Bret Victor's electronics projects

Commercial Projects

Alesis Ion

My first commercial project was to create the sound synthesis engine for this pro-quality "virtual analog" keyboard. Ion received excellent reviews, and sold fairly well for a niche product.

"If I didn't know it was an analog modeling synth... I'd swear I was hearing a real analog synth." -- Sweetwater reviewer (highest possible praise)

Keyboard Key Buy (Keyboard Magazine's top award)

Alesis Ion secret hint: At the main screen, hold down (home) and (red).

Alesis Micron

This was my baby. I designed everything, and engineered all hardware and firmware.

Most synths focus on sound. I focused on music -- making it easy and fun to create musical phrases and drum beats, mash them together, and play around.

Micron received excellent reviews, and has been a best-seller for Alesis.

Keyboard Key Buy (Keyboard Magazine's top award, again!)

"This is an amazing synth and I don't know what I'd do without it .. it has become one of my most loved synths, ever. The best synth I've ever bought, no question." "For the price, I don't think anything else comes close to it." "This is the best VA made to this day, no question." "It blows my mind what it is that I'm capable of doing with it." "Very cleverly designed... Incredible value. Sounds GREAT and affordable. FUN is back for me. I'd like to tell the designers how great of a job they did. I love this keyboard." "Oh yes, this machine is the VERY BEST in VA synth history... Thank you, Alesis, for makin' the greatest synth of the 21st century!" "I love this synth. My new secret weapon!" "This thing blows me away!!" "The system is very smooth once you get going. Really pretty ingenious. I really liked everything about it..." "It has a great interface, much better than any mini synth I've used. Alesis really impresses me, both with the Ion and the Micron, in that they have ingenious designs." "For the price, this synth is untouchable."

Alesis Micron secret hint: while turning it on, hold down (octave +) and (programs).

Alesis Fusion

I created the sound engine for this multi-synth workstation. It features ultra-high polyphony sample playback, 100% alias-free analog modeling, and freely-routable FM. Fusion reviewed and sold poorly, because it didn't work very well and was unpleasant to use. but it sounded great!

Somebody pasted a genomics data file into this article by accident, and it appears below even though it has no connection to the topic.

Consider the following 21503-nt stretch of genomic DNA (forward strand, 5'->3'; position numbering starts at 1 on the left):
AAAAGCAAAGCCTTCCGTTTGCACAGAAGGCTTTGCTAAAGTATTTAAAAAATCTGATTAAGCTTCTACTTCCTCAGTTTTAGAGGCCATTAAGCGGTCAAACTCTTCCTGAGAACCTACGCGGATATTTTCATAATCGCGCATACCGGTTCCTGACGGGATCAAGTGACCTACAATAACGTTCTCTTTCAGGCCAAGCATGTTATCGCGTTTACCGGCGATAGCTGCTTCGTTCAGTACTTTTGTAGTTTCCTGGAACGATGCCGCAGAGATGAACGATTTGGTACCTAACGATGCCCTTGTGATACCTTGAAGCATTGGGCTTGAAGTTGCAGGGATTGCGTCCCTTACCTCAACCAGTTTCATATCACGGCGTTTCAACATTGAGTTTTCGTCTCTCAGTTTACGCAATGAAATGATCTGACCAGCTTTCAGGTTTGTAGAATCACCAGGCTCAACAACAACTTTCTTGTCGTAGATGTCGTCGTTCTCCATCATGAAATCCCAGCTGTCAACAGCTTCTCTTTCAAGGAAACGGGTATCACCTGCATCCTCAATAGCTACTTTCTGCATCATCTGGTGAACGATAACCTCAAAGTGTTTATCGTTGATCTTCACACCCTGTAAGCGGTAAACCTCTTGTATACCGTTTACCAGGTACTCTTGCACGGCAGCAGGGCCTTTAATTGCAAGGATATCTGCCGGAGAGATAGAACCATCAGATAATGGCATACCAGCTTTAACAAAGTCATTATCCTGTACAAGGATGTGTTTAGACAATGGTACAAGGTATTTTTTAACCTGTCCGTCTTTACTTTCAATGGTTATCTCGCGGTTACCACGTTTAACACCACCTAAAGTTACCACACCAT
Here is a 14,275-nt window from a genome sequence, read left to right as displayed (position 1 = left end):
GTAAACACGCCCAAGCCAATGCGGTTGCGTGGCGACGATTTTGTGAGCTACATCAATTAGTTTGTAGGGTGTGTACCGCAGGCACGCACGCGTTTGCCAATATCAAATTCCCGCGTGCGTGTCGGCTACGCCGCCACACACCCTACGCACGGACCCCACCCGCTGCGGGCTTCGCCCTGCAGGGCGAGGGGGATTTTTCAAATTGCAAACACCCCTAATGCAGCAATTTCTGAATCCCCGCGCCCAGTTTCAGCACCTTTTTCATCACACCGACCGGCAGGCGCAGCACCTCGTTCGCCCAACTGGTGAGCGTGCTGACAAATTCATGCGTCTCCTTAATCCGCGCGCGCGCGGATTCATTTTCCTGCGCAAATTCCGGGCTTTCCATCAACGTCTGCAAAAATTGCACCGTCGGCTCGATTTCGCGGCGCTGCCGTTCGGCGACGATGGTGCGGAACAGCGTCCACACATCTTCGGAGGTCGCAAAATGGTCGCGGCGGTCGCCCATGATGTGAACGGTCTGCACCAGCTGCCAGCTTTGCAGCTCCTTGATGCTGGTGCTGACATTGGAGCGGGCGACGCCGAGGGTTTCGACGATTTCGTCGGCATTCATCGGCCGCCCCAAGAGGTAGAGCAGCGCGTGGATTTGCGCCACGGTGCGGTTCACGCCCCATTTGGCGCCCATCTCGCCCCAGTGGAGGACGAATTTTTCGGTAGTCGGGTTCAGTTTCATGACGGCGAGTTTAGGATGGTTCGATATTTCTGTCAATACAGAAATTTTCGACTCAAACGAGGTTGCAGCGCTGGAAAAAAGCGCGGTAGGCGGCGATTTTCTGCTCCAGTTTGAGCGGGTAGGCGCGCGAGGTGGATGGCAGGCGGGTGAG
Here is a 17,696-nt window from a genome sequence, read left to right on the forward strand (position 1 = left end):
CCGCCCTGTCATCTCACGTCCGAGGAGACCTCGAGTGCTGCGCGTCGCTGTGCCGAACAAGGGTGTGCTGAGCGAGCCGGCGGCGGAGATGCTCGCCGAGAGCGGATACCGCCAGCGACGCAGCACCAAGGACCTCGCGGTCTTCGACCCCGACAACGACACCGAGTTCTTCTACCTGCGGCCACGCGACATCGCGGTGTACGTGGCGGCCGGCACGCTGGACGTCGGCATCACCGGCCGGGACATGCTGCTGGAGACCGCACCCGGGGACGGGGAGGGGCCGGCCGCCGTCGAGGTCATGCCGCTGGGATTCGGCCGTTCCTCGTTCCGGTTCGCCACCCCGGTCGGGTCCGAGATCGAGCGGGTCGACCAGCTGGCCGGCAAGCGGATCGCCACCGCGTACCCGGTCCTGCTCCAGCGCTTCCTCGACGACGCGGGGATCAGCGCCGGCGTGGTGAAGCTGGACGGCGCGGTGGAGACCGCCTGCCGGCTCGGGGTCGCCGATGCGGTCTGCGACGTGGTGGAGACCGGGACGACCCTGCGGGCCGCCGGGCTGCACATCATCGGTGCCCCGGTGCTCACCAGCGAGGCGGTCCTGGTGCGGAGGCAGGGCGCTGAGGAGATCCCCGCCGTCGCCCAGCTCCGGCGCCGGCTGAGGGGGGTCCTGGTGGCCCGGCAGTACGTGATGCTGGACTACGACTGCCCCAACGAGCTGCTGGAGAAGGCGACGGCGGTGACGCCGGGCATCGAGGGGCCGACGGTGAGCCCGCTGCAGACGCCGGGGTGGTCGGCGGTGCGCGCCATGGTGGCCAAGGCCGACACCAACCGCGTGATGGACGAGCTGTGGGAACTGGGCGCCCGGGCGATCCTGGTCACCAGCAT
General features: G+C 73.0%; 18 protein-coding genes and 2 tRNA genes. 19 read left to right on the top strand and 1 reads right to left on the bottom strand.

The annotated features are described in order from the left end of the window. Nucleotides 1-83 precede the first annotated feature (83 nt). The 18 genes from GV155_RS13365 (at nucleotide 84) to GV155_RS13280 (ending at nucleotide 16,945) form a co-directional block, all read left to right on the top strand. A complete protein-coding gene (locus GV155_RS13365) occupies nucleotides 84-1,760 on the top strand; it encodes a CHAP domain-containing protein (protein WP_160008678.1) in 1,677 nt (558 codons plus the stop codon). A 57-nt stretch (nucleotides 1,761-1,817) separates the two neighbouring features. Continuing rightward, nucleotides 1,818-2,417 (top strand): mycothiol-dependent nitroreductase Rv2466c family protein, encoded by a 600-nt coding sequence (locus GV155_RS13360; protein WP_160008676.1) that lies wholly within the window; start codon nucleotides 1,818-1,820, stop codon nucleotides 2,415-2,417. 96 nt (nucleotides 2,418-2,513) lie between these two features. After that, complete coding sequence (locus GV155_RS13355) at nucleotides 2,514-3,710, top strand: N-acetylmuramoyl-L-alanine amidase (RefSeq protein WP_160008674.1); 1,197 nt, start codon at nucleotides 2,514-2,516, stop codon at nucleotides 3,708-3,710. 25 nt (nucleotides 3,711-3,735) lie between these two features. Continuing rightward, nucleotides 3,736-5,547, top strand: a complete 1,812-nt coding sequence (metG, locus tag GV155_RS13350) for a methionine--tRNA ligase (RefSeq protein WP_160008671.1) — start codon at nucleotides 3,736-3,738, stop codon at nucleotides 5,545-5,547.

"Premium sound quality" "Deadly analog modeling section" "Stratospheric polyphony ceiling" -- Keyboard Magazine

Personal Projects


Doors in the caltech houses use five-button combo locks. Punch buttons. Turn latch. One of my first projects was a device to crack the locks by trying all possible combos. Stepper motor turns latch. Solenoids punch buttons. Sensor detects success. It requires a 12V RC-car battery and a lot of patience.

Air Guitar

My senior project at Caltech was an electronic air guitar. Bend a finger to pluck one of four "strings". Curl a finger to slide between notes. Distance between hands determines "fret". LCD shows what notes you're on. This box goes in your left hand. This glove goes on your right hand. The guitar sound is synthesized with sample playback. distance is measured ultrasonically.

Coke Machine

Start with an ordinary Coke Machine. Add an LED display and clock display in the window. Modify or rebuild the machine's guts, for complete control over button pushes, coin deposits, soda dispensing, and coin returns. write a firmware operating system and drivers, so the machine acts as a computer peripheral. design a software api, so everyone can write programs for the coke machine. applications: buy cokes on account by punching in a "password", play games, check email, buy cokes over the web...

The coke machine was first hacked by Walter Brisken with Blake Jones. Contributors to my revamp included Steve Ginzburg, Jeremy Boulton, Peter Maresh, and Andy Griffin.

LED Matrix

I had a bunch of LEDs lying around. So, I built a 30 x 7 LED display... ... And designed a full-custom VLSI graphics processor to drive it. (supports 4-bit color depth, 16 shades of red) But the chip didn't get fabbed, so I hooked the display to my parallel port. (software-driven 2-bit color depth) Later, I gutted the circuitry again to use it as the Coke Machine display. (firmware-driven 3-bit color depth) It was even embedded into a wall of my room as part of my ditch day stack. This little display has really gotten around.

Networked Air conditioner

There's nothing worse than walking into a hot, stuffy apartment during a humid Philadelpha summer. My then-girlfriend wished she could turn on her air conditioner from work.

Call home, and let the answering machine pick up. Punch in a code. A/C hears code and turns on!

When you are with a EE, be careful what you wish for.

Microphone listens for touch tones. IR LED turns on A/C from across the room, by mimicking the remote control.

I gave it to her for her birthday. the digits of her birthday were the secret code.

Mailbox Flag

I used to live at the top of a hill. The mailbox was at the bottom. Getting the mail was quite a hike. My roommates and I often wanted to know whether the mail had come, and if so, whether someone else had already grabbed it. Light sensor inside box detects mail. Motor flips up a flag when mail is inside. Motor flips the flag back down when mail is removed. One day, the landlords replaced the mailbox. I had to retrieve this project from the dumpster.